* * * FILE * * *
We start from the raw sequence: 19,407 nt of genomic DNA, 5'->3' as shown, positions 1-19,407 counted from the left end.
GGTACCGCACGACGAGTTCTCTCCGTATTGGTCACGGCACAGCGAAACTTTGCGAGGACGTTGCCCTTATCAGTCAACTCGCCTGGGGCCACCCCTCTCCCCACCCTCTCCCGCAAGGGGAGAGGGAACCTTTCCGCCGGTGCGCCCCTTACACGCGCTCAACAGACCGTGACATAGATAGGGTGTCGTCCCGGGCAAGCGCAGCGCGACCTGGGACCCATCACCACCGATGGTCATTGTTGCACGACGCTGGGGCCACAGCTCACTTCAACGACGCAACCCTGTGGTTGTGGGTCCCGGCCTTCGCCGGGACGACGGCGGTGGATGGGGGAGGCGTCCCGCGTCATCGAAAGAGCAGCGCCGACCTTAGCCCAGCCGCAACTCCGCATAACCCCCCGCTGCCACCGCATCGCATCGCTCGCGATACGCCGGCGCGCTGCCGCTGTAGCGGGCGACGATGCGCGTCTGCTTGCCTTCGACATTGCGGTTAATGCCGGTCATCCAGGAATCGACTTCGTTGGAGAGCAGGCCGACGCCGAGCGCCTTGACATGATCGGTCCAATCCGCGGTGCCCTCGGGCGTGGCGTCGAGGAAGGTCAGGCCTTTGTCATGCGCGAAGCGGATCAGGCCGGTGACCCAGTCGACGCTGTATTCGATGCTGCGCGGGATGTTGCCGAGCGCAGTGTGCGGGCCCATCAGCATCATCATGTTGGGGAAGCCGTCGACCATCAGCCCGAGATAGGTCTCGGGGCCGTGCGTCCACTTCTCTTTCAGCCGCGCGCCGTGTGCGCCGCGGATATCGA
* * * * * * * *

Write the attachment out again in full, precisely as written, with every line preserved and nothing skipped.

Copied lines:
We start from the raw sequence: 19,407 nt of genomic DNA, 5'->3' as shown, positions 1-19,407 counted from the left end.
GGTACCGCACGACGAGTTCTCTCCGTATTGGTCACGGCACAGCGAAACTTTGCGAGGACGTTGCCCTTATCAGTCAACTCGCCTGGGGCCACCCCTCTCCCCACCCTCTCCCGCAAGGGGAGAGGGAACCTTTCCGCCGGTGCGCCCCTTACACGCGCTCAACAGACCGTGACATAGATAGGGTGTCGTCCCGGGCAAGCGCAGCGCGACCTGGGACCCATCACCACCGATGGTCATTGTTGCACGACGCTGGGGCCACAGCTCACTTCAACGACGCAACCCTGTGGTTGTGGGTCCCGGCCTTCGCCGGGACGACGGCGGTGGATGGGGGAGGCGTCCCGCGTCATCGAAAGAGCAGCGCCGACCTTAGCCCAGCCGCAACTCCGCATAACCCCCCGCTGCCACCGCATCGCATCGCTCGCGATACGCCGGCGCGCTGCCGCTGTAGCGGGCGACGATGCGCGTCTGCTTGCCTTCGACATTGCGGTTAATGCCGGTCATCCAGGAATCGACTTCGTTGGAGAGCAGGCCGACGCCGAGCGCCTTGACATGATCGGTCCAATCCGCGGTGCCCTCGGGCGTGGCGTCGAGGAAGGTCAGGCCTTTGTCATGCGCGAAGCGGATCAGGCCGGTGACCCAGTCGACGCTGTATTCGATGCTGCGCGGGATGTTGCCGAGCGCAGTGTGCGGGCCCATCAGCATCATCATGTTGGGGAAGCCGTCGACCATCAGCCCGAGATAGGTCTCGGGGCCGTGCGTCCACTTCTCTTTCAGCCGCGCGCCGTGTGCGCCGCGGATATCGA